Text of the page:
• How to involve and engage patients in digital health tech innovation was developed by Boehringer Ingelheim and the University of Plymouth and published by the AHSN Network. This evidence-based guide is a review of the best practice in patient and public involvement and engagement (PPIE) in commercial research, providing valuable advice and resources to digital health innovators and allowing for the development of digital products with patients front of mind.
  • PPIE in lab-based research: this web-based resource provides practical and accessible guidance for lab-based researchers at all stages of their careers on involving patients and the public in their research.

Payment and recognition for involvement

We have tailored guidance on reimbursing expenses and payments for involvement and participation in research for Barts Health and Queen Mary researchers elsewhere on this site. There you will find more information on making payments to public contributors who are actively involved in health and social care research as well as reimbursing the expenses to people who are taking part in research as participants. Additionally, the page includes links to the NIHR’s guidance on paying for involvement. 

Reaching underserved communities

Funding opportunities

  • Centre for Public Engagement (CPE). The CPE’s Small Grants are a monthly funding scheme, providing up to £1,000 of funding for Queen Mary staff and students to deliver small-scale projects which engage with the public. Three categories of awards are available (Public Engagement, Patient and Public Involvement, and Community Engagement), and the scheme is open with a rolling deadline of the fifteenth of each monthSee the CPE's website for further details of these funding schemes plus larger grants schemes.
  • Research Design Service (RDS). Diversity and Inclusion (EDI) in research fund pilot to health and social care researchers across London. Researchers can receive up to £300 towards activities that will help improve your grant application from the perspective of EDI. Applications are accepted on a rolling basis. More information and guidance can be found on the RDS website.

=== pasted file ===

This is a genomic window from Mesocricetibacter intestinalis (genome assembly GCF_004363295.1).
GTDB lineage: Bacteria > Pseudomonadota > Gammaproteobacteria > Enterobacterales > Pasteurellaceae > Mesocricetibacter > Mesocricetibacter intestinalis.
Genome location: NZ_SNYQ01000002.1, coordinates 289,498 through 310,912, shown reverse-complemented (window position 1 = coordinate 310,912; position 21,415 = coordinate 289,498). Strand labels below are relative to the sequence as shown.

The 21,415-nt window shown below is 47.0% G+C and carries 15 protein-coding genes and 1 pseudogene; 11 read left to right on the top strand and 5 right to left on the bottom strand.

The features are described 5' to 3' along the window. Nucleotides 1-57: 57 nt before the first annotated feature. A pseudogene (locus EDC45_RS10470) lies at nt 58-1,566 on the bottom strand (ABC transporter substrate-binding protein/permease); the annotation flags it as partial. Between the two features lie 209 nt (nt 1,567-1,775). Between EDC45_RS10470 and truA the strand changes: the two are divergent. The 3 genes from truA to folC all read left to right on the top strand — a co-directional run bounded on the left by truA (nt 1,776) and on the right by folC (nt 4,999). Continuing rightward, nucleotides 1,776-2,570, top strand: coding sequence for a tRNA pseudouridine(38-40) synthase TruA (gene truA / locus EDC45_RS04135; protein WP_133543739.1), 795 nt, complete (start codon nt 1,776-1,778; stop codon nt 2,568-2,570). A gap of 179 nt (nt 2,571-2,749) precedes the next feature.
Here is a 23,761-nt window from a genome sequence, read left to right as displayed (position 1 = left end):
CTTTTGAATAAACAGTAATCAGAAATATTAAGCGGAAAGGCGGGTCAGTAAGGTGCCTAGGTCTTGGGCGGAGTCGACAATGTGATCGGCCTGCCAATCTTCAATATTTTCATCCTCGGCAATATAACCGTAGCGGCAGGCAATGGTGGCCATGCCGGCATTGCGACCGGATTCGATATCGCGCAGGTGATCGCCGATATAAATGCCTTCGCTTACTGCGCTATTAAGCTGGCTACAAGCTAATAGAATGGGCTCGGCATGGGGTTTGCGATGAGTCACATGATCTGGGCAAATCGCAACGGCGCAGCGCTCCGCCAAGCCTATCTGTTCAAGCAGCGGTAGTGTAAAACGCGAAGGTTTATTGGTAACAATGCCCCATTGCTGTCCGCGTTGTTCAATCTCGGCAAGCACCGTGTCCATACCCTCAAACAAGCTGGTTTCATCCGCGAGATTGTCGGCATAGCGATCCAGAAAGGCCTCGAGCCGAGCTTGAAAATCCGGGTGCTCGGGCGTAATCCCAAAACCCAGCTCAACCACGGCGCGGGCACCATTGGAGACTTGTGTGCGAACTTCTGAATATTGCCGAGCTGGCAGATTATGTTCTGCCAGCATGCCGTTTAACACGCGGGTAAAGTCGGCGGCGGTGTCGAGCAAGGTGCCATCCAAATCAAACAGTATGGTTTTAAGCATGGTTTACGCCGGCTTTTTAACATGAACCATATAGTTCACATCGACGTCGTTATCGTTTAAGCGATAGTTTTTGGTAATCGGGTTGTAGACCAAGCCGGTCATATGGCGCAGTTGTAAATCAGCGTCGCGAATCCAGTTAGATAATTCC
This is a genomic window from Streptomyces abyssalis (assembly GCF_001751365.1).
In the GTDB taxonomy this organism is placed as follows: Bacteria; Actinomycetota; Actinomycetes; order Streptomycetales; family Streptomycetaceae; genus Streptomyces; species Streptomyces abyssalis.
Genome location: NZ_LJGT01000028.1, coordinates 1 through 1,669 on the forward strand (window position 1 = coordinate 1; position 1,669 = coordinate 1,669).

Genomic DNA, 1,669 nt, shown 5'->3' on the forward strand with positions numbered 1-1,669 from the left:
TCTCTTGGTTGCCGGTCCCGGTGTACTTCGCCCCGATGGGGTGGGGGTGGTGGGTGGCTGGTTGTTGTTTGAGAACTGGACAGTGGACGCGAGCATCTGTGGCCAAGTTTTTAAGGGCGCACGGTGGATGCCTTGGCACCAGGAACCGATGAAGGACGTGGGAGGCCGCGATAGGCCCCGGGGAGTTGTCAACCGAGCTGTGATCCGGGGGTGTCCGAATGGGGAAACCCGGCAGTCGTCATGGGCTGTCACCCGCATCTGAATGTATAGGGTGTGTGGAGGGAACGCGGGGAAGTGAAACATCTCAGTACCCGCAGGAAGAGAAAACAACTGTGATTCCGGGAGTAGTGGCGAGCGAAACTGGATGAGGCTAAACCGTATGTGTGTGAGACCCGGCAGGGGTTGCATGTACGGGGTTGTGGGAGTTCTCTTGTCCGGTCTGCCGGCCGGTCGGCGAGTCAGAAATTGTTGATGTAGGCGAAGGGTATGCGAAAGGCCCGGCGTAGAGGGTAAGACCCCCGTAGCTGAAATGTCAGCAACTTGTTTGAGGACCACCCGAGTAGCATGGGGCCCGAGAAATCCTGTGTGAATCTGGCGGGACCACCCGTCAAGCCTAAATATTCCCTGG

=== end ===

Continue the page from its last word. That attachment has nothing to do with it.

• The RDS' Public Involvement Fund (PIF) is designed to help researchers implement public involvement as early as possible in their research design. You can apply for the PIF when you are planning to submit to any peer-reviewed applied health and social care research funding streams based in England. The maximum amount awarded is £350. 'PIF Plus' offers up to £750 to those submitting to the NIHR Programme Development Grants call for Developing Innovative, Inclusive and Diverse Public Partnerships. This fund is designed to help facilitate the involvement of under-served groups.

Local support for PPIE

  • The Barts Health Research Engagement team works with researchers, patients, and the public to build stronger partnerships in research development and delivery and encourage greater levels of engagement, participation and involvement in our research amongst patients and local residents.  The team provide a wide range of services, which include:
    • advising on inclusive patient and public involvement in research (for example in grant applications);